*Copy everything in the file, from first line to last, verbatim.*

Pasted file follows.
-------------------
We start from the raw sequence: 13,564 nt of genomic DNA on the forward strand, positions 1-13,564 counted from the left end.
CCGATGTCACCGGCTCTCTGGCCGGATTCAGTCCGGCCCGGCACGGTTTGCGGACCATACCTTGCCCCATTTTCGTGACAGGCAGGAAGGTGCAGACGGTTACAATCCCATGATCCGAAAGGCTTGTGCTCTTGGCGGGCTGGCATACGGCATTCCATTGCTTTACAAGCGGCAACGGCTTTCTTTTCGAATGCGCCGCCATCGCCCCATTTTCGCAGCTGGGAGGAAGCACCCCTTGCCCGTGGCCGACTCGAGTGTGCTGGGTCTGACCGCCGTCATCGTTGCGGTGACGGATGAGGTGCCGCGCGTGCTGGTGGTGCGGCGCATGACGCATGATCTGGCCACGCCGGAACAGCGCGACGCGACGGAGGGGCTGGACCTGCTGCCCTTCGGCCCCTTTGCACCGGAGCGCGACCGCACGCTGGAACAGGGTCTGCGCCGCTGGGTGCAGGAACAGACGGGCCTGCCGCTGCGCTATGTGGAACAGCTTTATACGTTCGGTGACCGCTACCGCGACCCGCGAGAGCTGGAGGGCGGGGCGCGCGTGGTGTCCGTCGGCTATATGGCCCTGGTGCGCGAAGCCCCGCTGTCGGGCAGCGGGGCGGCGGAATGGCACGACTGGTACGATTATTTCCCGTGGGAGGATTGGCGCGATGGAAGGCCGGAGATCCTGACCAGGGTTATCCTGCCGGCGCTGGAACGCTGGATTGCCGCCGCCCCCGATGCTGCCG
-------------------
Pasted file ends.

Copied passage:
We start from the raw sequence: 13,564 nt of genomic DNA on the forward strand, positions 1-13,564 counted from the left end.
CCGATGTCACCGGCTCTCTGGCCGGATTCAGTCCGGCCCGGCACGGTTTGCGGACCATACCTTGCCCCATTTTCGTGACAGGCAGGAAGGTGCAGACGGTTACAATCCCATGATCCGAAAGGCTTGTGCTCTTGGCGGGCTGGCATACGGCATTCCATTGCTTTACAAGCGGCAACGGCTTTCTTTTCGAATGCGCCGCCATCGCCCCATTTTCGCAGCTGGGAGGAAGCACCCCTTGCCCGTGGCCGACTCGAGTGTGCTGGGTCTGACCGCCGTCATCGTTGCGGTGACGGATGAGGTGCCGCGCGTGCTGGTGGTGCGGCGCATGACGCATGATCTGGCCACGCCGGAACAGCGCGACGCGACGGAGGGGCTGGACCTGCTGCCCTTCGGCCCCTTTGCACCGGAGCGCGACCGCACGCTGGAACAGGGTCTGCGCCGCTGGGTGCAGGAACAGACGGGCCTGCCGCTGCGCTATGTGGAACAGCTTTATACGTTCGGTGACCGCTACCGCGACCCGCGAGAGCTGGAGGGCGGGGCGCGCGTGGTGTCCGTCGGCTATATGGCCCTGGTGCGCGAAGCCCCGCTGTCGGGCAGCGGGGCGGCGGAATGGCACGACTGGTACGATTATTTCCCGTGGGAGGATTGGCGCGATGGAAGGCCGGAGATCCTGACCAGGGTTATCCTGCCGGCGCTGGAACGCTGGATTGCCGCCGCCCCCGATGCTGCCG